Dance poem

Last week one of my writing prompts was moving. When I first put that word on the list I’d figured I would write about moving house. But it came into my inbox right after Esther’s poetry and art post on Spirited Bodies, which is full of life drawings and embodied poems. After that there was no way I could read moving and not think bodies in motion.

Couldn’t get the formatting right as text, so I took a screenshot. Apologies for the fuzziness!

Poetic translation of dance movements



6 responses to “Dance poem

  1. I think that touch of fuzziness adds a lot to the the visual presentation.

    I also feel movement in these words about moving, because of the formatting, but I wonder how I would react to this if I saw it performed– heard the lilt and emphasis of the words as you heard them in your mind, instead of relying on the voice in my head (which feels inadequate today.) It could be that I’m just worn out this week, but I can’t shake the feeling that I want to hear the muscle and the melody. That these words actually do need to physically move. I hope I’m not being off the wall here.

    • It is rather a distinctive look, isn’t it? 🙂

      Ooh, wish I could get a dancer to interpret this piece on video… if my voice recorder were working I would record myself reading it, but at the moment the battery is dead. 😦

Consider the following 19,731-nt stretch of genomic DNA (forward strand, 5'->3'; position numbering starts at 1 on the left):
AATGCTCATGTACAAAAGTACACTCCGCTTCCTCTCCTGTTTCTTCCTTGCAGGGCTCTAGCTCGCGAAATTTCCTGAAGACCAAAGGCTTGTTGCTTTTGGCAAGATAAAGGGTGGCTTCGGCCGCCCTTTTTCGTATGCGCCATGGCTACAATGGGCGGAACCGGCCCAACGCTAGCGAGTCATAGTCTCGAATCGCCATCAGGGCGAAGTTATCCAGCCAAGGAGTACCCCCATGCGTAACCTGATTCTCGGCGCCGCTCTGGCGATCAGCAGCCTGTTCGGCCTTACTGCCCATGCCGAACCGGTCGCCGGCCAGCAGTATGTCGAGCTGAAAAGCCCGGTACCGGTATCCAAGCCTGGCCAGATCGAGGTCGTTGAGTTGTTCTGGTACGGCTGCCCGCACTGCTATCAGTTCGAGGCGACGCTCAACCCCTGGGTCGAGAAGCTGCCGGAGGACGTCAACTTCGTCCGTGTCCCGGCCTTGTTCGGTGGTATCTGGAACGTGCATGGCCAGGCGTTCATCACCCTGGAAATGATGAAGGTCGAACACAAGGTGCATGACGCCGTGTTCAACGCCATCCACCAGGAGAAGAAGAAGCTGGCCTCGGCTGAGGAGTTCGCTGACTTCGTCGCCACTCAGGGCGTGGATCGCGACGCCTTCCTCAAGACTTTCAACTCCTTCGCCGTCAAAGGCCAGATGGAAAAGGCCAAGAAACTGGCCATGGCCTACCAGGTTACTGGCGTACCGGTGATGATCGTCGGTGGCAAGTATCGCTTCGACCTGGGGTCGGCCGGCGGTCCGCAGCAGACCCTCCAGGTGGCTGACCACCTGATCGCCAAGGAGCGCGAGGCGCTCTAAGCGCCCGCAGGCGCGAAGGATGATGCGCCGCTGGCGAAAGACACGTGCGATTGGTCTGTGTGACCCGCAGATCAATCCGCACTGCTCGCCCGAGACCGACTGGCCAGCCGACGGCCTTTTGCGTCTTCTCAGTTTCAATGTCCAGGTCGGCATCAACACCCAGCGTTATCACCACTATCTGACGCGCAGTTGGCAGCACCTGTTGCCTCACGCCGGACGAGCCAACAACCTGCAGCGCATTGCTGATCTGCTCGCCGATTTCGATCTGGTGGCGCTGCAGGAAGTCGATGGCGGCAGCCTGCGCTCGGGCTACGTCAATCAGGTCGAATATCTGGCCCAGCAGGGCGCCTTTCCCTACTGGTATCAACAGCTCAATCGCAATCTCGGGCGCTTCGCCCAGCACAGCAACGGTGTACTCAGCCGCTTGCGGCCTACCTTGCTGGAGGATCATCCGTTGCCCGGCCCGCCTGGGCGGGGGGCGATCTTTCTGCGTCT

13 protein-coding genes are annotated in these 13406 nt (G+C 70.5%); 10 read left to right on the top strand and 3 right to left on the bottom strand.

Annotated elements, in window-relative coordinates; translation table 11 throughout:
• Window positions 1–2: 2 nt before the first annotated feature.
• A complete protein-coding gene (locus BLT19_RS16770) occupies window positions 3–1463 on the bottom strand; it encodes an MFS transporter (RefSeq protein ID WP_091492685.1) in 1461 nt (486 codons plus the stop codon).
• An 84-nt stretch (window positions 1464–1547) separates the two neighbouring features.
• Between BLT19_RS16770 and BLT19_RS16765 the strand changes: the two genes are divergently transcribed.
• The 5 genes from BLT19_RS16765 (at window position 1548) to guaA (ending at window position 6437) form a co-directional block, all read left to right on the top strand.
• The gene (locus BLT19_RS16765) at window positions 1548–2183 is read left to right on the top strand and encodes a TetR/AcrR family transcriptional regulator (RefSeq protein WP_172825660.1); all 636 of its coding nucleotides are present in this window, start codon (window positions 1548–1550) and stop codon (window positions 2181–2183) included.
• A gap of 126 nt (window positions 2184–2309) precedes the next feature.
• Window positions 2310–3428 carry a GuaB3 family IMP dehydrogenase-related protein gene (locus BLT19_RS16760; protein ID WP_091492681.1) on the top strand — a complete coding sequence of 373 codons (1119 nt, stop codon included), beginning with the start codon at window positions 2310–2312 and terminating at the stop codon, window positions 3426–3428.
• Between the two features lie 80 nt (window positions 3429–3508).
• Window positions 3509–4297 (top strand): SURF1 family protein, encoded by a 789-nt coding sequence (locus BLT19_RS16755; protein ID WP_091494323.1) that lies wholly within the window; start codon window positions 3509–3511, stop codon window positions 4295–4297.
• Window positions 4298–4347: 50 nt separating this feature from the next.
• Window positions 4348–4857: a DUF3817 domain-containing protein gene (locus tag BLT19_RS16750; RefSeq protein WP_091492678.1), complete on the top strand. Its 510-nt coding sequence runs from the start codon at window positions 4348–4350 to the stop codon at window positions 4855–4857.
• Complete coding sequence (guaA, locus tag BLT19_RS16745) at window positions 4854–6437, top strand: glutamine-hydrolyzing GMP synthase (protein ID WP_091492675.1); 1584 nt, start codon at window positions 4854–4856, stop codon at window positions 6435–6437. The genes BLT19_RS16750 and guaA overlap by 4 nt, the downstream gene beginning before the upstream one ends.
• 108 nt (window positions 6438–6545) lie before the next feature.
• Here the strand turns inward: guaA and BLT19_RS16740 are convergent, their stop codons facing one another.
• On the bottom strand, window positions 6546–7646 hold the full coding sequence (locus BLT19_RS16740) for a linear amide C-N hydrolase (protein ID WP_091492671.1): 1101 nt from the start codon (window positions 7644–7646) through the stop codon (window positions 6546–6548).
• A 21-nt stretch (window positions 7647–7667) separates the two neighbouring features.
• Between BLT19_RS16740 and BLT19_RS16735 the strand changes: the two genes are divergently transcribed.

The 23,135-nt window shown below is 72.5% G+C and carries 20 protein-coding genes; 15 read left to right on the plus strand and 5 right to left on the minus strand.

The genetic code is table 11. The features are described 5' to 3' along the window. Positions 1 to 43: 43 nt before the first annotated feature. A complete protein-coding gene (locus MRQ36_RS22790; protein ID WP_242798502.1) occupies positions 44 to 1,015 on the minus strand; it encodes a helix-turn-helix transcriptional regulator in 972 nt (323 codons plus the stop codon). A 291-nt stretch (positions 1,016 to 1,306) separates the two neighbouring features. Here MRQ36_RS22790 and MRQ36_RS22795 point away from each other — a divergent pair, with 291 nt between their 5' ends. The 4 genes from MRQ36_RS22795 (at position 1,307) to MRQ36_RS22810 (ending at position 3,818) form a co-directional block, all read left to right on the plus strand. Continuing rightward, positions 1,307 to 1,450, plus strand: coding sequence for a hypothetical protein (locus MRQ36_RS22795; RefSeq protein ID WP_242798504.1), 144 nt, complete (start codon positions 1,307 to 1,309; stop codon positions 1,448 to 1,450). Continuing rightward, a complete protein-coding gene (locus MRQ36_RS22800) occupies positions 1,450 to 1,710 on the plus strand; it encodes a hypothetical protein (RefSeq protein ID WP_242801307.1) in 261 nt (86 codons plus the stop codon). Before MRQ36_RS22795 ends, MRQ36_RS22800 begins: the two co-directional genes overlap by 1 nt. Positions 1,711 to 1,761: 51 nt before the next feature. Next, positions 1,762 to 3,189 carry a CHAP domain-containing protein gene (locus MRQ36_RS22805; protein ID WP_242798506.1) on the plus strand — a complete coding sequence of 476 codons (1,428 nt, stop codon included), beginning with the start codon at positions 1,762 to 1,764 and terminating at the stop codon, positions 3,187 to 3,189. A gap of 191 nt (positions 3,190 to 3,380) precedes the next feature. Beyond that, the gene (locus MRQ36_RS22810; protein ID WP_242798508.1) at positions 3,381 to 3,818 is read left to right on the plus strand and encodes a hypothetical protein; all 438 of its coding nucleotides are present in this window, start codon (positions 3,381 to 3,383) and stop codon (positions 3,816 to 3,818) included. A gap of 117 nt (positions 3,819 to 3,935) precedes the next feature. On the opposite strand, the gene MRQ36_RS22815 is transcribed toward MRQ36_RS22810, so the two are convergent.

I do think, though, that my attempt with this poem was a very literal translation of physical movements — so that if it were a voice-over to an actual set of movements, it would be more a set of instructions than an interesting multidisciplinary piece. It’d still be fun to watch, but it wouldn’t be two forms coming together to make a whole (the way a good graphic novel combines words and image, or a good song does lyrics and music).

  2. See, this is the artist in you, to take paper and text and move them about in a dance. I’m so linear with writing I would never have thought of that. And it adds so much to the thought of dance. The movement of words is a mirror of the movement of bodies. Great job.

    • Thank you, Lisa! It’s always an interesting challenge to me, to try to translate one art medium into another. Another thought I had recently was to learn a little about DJing or remixing, and then try to apply those techniques to words. I don’t know anything about it so I don’t know if it would work, but I’m visualizing some kind of cutting and splicing and repetition.

    • I’d never heard of concrete poetry, but I looked it up — so interesting. 🙂 I don’t know if this qualifies either, but it felt natural to me to make the words move across the page. Glad you enjoyed it!

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